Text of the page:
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Alix Higgins was thinking about earthquakes and an animal feeling. The visceral, elemental mood of Lars Von Trier films (Dogville, Antichrist) and “A Midsummer Night’s Dream” resonated with something pent-up in him after spending many meetings discussing the business end of his emerging label. “I was feeling this sense of creative frustration and wanting to really shake the world with my work,” he said. “Kind of like feeding a creative beast.”

In this, his second-ever runway show, he didn’t get bogged down, so to speak, in overt links to muddy, earthy motifs —though models padded barefoot in black feet, that appeared peat-smeared. A scan of a vintage wolf-fur he had when he was working in Paris under Marine Serre was the most literal. Made into prints on halter-tops and skirts in his signature stretch-fabric and transferred onto cotton trenches; his “fur coat” was part of what he called a “refined wildness.” His signature stretched horizon prints returned, and haphazard words on his gender-neutral pieces, some plucked with humor from Internet-and queer-lexicons (“bottom” being also Shakespearean), others more gently poetic, though quietly evolved in monochrome and applied to pleating.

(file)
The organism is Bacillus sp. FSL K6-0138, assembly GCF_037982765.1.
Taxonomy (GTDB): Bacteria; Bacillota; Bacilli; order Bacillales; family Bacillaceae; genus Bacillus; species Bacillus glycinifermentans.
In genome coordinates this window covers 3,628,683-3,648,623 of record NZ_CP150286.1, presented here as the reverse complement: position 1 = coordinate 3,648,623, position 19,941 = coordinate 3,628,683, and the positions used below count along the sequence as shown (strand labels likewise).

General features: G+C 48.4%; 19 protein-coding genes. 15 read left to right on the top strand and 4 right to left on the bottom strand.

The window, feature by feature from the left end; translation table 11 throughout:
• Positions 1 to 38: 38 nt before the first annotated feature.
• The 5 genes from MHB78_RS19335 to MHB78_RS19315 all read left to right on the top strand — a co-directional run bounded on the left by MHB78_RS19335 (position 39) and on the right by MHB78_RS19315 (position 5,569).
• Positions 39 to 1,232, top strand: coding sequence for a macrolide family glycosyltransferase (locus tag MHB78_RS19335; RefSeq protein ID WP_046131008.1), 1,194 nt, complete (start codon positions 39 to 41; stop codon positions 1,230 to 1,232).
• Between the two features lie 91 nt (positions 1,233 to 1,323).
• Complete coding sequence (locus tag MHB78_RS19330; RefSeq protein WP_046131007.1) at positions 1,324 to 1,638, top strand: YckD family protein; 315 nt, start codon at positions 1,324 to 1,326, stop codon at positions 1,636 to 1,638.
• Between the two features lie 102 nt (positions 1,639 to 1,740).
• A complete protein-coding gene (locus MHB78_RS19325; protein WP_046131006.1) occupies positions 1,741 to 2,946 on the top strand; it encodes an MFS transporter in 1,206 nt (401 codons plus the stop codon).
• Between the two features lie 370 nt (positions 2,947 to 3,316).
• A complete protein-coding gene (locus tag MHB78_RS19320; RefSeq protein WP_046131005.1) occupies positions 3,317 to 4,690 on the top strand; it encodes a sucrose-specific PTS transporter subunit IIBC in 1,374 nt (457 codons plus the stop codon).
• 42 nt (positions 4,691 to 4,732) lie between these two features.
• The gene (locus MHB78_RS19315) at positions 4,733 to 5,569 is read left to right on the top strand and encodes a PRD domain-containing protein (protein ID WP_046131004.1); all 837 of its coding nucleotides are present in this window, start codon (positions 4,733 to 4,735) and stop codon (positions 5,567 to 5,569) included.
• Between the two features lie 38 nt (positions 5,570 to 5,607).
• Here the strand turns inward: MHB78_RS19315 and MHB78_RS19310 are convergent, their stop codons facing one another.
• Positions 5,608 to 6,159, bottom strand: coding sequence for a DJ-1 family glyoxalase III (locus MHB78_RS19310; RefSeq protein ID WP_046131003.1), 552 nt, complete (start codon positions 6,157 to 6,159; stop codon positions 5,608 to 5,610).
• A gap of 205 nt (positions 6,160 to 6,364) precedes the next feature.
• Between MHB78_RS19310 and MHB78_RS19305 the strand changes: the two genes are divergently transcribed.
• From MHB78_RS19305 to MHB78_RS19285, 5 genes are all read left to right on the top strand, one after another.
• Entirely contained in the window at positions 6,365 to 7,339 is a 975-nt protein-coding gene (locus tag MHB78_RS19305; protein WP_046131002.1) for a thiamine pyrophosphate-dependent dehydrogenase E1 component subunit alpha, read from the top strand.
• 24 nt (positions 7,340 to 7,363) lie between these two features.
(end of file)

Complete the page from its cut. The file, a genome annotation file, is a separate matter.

Higgins is someone who creates instinctually, not by sketching and creating moodboards. This was how he formed the newness of upcycled polo shirts, hand-manipulated into sculptural evening tops, and drama-filled caped evening gowns that tap the ease of t-shirt. This gives a delicacy to his work, and a lightness of form with subtle meanings. Those clean shapes and subtlety though, come naturally to him— it would be exciting to see what would happen if he let the animal instinct properly loose on them.